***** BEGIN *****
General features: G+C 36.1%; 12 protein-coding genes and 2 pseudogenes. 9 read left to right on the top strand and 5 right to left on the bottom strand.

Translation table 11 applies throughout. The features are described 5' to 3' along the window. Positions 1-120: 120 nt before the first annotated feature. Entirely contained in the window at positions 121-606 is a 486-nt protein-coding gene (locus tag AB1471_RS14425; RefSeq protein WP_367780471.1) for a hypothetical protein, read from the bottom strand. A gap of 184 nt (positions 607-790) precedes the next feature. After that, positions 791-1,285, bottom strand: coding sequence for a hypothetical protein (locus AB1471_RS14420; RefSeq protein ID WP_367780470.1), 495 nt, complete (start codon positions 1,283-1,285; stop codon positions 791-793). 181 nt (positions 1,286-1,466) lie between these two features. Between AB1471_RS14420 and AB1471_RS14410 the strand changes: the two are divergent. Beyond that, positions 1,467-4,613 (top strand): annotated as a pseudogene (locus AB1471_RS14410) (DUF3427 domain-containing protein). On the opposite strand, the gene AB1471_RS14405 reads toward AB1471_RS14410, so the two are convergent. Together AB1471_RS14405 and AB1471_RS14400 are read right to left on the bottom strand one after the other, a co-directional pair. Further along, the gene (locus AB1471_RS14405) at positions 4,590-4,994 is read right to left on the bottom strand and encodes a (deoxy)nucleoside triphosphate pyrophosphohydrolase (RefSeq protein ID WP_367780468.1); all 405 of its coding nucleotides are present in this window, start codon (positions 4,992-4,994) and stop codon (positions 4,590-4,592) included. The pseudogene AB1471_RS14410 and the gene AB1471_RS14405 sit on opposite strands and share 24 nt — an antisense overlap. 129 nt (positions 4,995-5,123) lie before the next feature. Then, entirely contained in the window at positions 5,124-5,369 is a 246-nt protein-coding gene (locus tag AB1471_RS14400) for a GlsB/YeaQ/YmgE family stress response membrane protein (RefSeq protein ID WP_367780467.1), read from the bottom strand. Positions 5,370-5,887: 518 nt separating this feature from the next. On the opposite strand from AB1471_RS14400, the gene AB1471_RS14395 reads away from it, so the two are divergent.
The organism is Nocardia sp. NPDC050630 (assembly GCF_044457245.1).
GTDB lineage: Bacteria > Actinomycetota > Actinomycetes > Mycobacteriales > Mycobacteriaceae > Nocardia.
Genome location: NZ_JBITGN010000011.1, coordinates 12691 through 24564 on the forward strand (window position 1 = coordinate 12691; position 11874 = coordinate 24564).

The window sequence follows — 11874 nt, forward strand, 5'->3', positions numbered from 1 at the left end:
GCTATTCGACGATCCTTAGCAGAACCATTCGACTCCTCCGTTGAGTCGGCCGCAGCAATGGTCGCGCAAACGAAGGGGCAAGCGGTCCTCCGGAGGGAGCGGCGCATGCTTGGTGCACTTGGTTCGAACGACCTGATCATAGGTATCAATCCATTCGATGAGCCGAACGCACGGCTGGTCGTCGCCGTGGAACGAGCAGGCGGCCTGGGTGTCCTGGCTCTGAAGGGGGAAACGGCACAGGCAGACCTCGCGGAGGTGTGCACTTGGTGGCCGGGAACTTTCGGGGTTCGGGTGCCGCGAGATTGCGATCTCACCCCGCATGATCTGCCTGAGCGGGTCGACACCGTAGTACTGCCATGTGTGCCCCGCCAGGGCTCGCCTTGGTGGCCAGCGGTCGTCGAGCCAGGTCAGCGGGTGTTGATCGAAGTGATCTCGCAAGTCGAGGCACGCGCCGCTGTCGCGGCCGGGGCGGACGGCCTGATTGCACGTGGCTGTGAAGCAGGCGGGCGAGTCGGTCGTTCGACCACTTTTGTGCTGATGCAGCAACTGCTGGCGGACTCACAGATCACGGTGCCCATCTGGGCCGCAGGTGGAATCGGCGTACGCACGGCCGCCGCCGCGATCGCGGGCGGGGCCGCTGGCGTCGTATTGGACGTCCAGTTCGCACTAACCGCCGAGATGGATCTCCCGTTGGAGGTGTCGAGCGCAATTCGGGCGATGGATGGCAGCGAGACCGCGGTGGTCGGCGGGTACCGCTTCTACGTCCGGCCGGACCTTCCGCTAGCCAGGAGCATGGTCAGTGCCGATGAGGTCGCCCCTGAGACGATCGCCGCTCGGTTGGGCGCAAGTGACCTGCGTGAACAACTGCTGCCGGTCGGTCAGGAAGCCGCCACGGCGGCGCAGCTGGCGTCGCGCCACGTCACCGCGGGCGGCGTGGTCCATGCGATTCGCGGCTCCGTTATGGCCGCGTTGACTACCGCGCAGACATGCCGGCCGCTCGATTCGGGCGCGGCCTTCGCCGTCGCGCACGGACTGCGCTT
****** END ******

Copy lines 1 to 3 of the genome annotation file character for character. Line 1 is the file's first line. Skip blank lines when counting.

General features: G+C 36.1%; 12 protein-coding genes and 2 pseudogenes. 9 read left to right on the top strand and 5 right to left on the bottom strand.

Translation table 11 applies throughout. The features are described 5' to 3' along the window. Positions 1-120: 120 nt before the first annotated feature. Entirely contained in the window at positions 121-606 is a 486-nt protein-coding gene (locus tag AB1471_RS14425; RefSeq protein WP_367780471.1) for a hypothetical protein, read from the bottom strand. A gap of 184 nt (positions 607-790) precedes the next feature. After that, positions 791-1,285, bottom strand: coding sequence for a hypothetical protein (locus AB1471_RS14420; RefSeq protein ID WP_367780470.1), 495 nt, complete (start codon positions 1,283-1,285; stop codon positions 791-793). 181 nt (positions 1,286-1,466) lie between these two features. Between AB1471_RS14420 and AB1471_RS14410 the strand changes: the two are divergent. Beyond that, positions 1,467-4,613 (top strand): annotated as a pseudogene (locus AB1471_RS14410) (DUF3427 domain-containing protein). On the opposite strand, the gene AB1471_RS14405 reads toward AB1471_RS14410, so the two are convergent. Together AB1471_RS14405 and AB1471_RS14400 are read right to left on the bottom strand one after the other, a co-directional pair. Further along, the gene (locus AB1471_RS14405) at positions 4,590-4,994 is read right to left on the bottom strand and encodes a (deoxy)nucleoside triphosphate pyrophosphohydrolase (RefSeq protein ID WP_367780468.1); all 405 of its coding nucleotides are present in this window, start codon (positions 4,992-4,994) and stop codon (positions 4,590-4,592) included. The pseudogene AB1471_RS14410 and the gene AB1471_RS14405 sit on opposite strands and share 24 nt — an antisense overlap. 129 nt (positions 4,995-5,123) lie before the next feature. Then, entirely contained in the window at positions 5,124-5,369 is a 246-nt protein-coding gene (locus tag AB1471_RS14400) for a GlsB/YeaQ/YmgE family stress response membrane protein (RefSeq protein ID WP_367780467.1), read from the bottom strand. Positions 5,370-5,887: 518 nt separating this feature from the next. On the opposite strand from AB1471_RS14400, the gene AB1471_RS14395 reads away from it, so the two are divergent.
The organism is Nocardia sp. NPDC050630 (assembly GCF_044457245.1).